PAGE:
Illustration of summer and winter passive solar sun angles. Solares project: Black Bank Hill
Passive solar design is a sustainable design approach that uses natural site elements, sun orientation and building materials for space heating and cooling. The principle is simple and has been used by humans and animals for thousands of years: capture the sun's heat in winter, keep it out in summer, and ventilate. Common building components of the passive solar approach are roof overhangs, thermal massing and operable windows.
Local Climate: The first element to consider for any passive solar project is the site and local climate. If the building is on a hill, are there prevailing winds that can be harnessed? Are summer temperatures constant and humid, or do they rise during the day and grow cooler at night? Are there many trees next to the building, and do they lose or keep their leaves in the winter? These questions help to inform design decisions around sun angles and ventilation techniques.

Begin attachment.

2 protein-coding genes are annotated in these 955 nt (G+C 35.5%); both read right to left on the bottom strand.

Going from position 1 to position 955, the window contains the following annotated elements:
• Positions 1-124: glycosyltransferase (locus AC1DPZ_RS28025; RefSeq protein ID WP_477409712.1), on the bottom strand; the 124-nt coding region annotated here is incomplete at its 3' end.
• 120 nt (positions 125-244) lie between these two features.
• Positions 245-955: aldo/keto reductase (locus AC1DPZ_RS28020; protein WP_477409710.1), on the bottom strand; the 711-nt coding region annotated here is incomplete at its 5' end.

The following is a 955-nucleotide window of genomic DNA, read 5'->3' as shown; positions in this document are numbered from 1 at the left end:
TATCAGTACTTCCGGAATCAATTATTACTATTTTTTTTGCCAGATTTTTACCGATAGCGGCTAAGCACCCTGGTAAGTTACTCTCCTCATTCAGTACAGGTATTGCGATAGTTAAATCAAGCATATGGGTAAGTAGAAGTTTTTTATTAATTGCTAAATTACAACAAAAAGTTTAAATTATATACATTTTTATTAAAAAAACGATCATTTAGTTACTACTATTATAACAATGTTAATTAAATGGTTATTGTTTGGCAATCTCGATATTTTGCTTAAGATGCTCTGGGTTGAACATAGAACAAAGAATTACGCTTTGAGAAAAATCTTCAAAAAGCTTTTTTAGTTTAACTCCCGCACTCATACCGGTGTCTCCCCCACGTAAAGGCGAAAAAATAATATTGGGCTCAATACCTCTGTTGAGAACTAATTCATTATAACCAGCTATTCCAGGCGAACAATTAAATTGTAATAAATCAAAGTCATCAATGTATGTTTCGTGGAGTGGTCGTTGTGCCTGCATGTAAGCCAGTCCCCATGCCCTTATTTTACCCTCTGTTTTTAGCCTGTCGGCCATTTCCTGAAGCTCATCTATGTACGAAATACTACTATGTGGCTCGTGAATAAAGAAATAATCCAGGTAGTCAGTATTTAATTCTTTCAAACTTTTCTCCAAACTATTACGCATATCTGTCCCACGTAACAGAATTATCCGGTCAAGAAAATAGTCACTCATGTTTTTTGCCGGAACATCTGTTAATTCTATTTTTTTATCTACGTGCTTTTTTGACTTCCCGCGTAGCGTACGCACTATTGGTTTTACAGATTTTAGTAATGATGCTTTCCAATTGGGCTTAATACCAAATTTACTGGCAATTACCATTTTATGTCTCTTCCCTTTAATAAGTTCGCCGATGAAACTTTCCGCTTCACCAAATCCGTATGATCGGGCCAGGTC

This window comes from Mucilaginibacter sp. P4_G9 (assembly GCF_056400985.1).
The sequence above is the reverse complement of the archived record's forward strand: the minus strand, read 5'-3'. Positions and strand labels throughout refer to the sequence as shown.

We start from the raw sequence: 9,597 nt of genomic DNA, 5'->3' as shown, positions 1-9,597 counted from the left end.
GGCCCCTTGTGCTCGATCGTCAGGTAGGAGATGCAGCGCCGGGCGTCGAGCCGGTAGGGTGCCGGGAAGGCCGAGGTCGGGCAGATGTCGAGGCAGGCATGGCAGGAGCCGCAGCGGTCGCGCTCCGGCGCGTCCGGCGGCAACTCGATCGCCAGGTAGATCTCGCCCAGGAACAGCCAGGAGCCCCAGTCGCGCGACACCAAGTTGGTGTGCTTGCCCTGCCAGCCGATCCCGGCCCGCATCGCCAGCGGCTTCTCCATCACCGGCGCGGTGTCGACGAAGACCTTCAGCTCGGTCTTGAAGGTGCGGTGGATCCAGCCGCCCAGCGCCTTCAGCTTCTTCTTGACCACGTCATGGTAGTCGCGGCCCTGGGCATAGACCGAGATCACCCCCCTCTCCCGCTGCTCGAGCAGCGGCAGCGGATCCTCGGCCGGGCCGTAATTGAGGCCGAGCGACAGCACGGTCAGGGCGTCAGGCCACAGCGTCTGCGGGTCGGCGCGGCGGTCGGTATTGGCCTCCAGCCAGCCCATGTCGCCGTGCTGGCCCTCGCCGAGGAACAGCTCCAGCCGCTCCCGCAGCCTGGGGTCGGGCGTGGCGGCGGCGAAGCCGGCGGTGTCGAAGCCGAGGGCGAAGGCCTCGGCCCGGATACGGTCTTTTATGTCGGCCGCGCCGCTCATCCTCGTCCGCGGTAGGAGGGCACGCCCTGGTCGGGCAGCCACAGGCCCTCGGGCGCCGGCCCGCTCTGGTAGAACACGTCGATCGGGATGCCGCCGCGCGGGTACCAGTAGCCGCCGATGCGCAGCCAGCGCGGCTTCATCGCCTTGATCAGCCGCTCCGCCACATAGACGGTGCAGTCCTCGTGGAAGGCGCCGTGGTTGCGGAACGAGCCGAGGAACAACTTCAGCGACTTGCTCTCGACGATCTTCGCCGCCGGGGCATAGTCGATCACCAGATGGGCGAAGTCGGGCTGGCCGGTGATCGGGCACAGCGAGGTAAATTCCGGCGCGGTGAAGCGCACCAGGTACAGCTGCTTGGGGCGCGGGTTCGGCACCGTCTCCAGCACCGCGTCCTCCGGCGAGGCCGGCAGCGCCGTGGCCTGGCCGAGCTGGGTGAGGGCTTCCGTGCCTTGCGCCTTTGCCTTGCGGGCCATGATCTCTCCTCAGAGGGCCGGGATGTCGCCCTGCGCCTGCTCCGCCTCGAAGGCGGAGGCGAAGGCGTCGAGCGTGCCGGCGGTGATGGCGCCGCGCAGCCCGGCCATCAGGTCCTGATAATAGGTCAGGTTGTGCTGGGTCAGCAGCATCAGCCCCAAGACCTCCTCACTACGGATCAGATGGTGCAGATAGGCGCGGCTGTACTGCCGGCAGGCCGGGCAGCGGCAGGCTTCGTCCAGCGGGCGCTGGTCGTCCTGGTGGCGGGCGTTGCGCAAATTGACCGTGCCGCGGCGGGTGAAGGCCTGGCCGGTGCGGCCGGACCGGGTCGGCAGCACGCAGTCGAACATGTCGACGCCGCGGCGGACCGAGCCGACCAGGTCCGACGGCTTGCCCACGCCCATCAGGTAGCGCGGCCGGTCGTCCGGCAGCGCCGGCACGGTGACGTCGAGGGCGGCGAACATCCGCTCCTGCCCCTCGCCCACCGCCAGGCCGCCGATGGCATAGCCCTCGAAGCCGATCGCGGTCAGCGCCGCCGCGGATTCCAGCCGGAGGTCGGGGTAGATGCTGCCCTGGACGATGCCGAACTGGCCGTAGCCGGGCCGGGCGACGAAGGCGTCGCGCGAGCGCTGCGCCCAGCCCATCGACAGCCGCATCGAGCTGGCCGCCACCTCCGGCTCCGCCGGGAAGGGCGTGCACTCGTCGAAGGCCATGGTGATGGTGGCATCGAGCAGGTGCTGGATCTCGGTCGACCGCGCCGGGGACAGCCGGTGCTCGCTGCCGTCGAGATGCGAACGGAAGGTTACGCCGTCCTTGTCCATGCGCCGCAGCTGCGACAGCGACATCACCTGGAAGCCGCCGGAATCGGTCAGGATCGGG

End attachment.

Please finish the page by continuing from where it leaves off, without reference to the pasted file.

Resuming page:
Sun Angles: Roof overhangs and deciduous trees help to keep the hot sun out in summer when sun angles are high, and inversely maximize sun penetration in winter when the sun stays lower on the horizon. Thermal mass effect uses heavy building materials like stone or concrete to collect the sun's heat during the day and release it at night when temperatures are lower. Thermal mass helps keep a building warm in the winter and cool in the summer.
Ventilation: Natural cross ventilation is very important to residential passive solar design. Essentially, it's about strategically placing operable windows so fresh outside air flows through the house, moving cool and warm air as needed for each time of year. Locating windows requires in-depth study of site conditions and prevailing winds so the airflow happens naturally without mechanical intervention.